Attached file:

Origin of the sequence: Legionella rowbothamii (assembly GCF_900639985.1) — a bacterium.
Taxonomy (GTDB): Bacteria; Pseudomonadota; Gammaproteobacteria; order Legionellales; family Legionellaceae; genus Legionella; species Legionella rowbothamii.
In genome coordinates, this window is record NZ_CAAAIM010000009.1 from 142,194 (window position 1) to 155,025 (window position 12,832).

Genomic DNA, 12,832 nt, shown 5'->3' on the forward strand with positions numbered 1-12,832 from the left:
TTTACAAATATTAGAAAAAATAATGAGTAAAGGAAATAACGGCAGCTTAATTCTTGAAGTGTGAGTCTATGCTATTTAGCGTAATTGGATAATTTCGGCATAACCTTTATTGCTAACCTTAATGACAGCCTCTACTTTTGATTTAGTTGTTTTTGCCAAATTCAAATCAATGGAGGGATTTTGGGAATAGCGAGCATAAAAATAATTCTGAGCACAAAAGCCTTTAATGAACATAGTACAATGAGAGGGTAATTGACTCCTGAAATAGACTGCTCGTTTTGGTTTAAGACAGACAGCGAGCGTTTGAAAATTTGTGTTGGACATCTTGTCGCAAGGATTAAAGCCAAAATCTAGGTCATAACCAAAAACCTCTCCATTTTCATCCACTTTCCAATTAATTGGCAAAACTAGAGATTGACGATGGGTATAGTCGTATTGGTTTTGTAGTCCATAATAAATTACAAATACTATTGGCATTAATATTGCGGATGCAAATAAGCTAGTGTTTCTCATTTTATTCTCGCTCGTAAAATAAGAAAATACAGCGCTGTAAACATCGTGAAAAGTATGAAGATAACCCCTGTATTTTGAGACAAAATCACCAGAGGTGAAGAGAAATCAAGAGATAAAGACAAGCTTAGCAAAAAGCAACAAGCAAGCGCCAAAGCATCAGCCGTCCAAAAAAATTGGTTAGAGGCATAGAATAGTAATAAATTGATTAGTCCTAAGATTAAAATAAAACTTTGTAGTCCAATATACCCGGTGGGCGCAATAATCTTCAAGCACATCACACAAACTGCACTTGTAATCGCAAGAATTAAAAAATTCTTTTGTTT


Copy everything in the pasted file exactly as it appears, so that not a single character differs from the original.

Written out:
Origin of the sequence: Legionella rowbothamii (assembly GCF_900639985.1) — a bacterium.
Taxonomy (GTDB): Bacteria; Pseudomonadota; Gammaproteobacteria; order Legionellales; family Legionellaceae; genus Legionella; species Legionella rowbothamii.
In genome coordinates, this window is record NZ_CAAAIM010000009.1 from 142,194 (window position 1) to 155,025 (window position 12,832).

Genomic DNA, 12,832 nt, shown 5'->3' on the forward strand with positions numbered 1-12,832 from the left:
TTTACAAATATTAGAAAAAATAATGAGTAAAGGAAATAACGGCAGCTTAATTCTTGAAGTGTGAGTCTATGCTATTTAGCGTAATTGGATAATTTCGGCATAACCTTTATTGCTAACCTTAATGACAGCCTCTACTTTTGATTTAGTTGTTTTTGCCAAATTCAAATCAATGGAGGGATTTTGGGAATAGCGAGCATAAAAATAATTCTGAGCACAAAAGCCTTTAATGAACATAGTACAATGAGAGGGTAATTGACTCCTGAAATAGACTGCTCGTTTTGGTTTAAGACAGACAGCGAGCGTTTGAAAATTTGTGTTGGACATCTTGTCGCAAGGATTAAAGCCAAAATCTAGGTCATAACCAAAAACCTCTCCATTTTCATCCACTTTCCAATTAATTGGCAAAACTAGAGATTGACGATGGGTATAGTCGTATTGGTTTTGTAGTCCATAATAAATTACAAATACTATTGGCATTAATATTGCGGATGCAAATAAGCTAGTGTTTCTCATTTTATTCTCGCTCGTAAAATAAGAAAATACAGCGCTGTAAACATCGTGAAAAGTATGAAGATAACCCCTGTATTTTGAGACAAAATCACCAGAGGTGAAGAGAAATCAAGAGATAAAGACAAGCTTAGCAAAAAGCAACAAGCAAGCGCCAAAGCATCAGCCGTCCAAAAAAATTGGTTAGAGGCATAGAATAGTAATAAATTGATTAGTCCTAAGATTAAAATAAAACTTTGTAGTCCAATATACCCGGTGGGCGCAATAATCTTCAAGCACATCACACAAACTGCACTTGTAATCGCAAGAATTAAAAAATTCTTTTGTTT